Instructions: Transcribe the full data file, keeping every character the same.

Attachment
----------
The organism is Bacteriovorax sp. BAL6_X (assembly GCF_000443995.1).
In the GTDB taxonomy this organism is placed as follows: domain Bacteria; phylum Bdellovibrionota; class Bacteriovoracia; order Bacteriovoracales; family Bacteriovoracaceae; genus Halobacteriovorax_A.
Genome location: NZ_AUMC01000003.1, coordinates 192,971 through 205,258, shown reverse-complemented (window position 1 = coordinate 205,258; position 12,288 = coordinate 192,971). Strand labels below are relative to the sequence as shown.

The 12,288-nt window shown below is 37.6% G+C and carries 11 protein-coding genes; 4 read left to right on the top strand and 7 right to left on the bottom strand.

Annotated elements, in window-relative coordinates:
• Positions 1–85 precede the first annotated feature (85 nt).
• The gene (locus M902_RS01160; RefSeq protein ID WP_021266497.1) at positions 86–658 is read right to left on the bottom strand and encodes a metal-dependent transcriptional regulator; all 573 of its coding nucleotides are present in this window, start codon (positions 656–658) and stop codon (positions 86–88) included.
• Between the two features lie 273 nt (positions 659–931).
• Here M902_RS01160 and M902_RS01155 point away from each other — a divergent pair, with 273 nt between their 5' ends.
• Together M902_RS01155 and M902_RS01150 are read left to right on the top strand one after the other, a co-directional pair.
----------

The organism is Bacteriovorax sp. BAL6_X (assembly GCF_000443995.1).
In the GTDB taxonomy this organism is placed as follows: domain Bacteria; phylum Bdellovibrionota; class Bacteriovoracia; order Bacteriovoracales; family Bacteriovoracaceae; genus Halobacteriovorax_A.
Genome location: NZ_AUMC01000003.1, coordinates 192,971 through 205,258, shown reverse-complemented (window position 1 = coordinate 205,258; position 12,288 = coordinate 192,971). Strand labels below are relative to the sequence as shown.

The 12,288-nt window shown below is 37.6% G+C and carries 11 protein-coding genes; 4 read left to right on the top strand and 7 right to left on the bottom strand.

Annotated elements, in window-relative coordinates:
• Positions 1–85 precede the first annotated feature (85 nt).
• The gene (locus M902_RS01160; RefSeq protein ID WP_021266497.1) at positions 86–658 is read right to left on the bottom strand and encodes a metal-dependent transcriptional regulator; all 573 of its coding nucleotides are present in this window, start codon (positions 656–658) and stop codon (positions 86–88) included.
• Between the two features lie 273 nt (positions 659–931).
• Here M902_RS01160 and M902_RS01155 point away from each other — a divergent pair, with 273 nt between their 5' ends.
• Together M902_RS01155 and M902_RS01150 are read left to right on the top strand one after the other, a co-directional pair.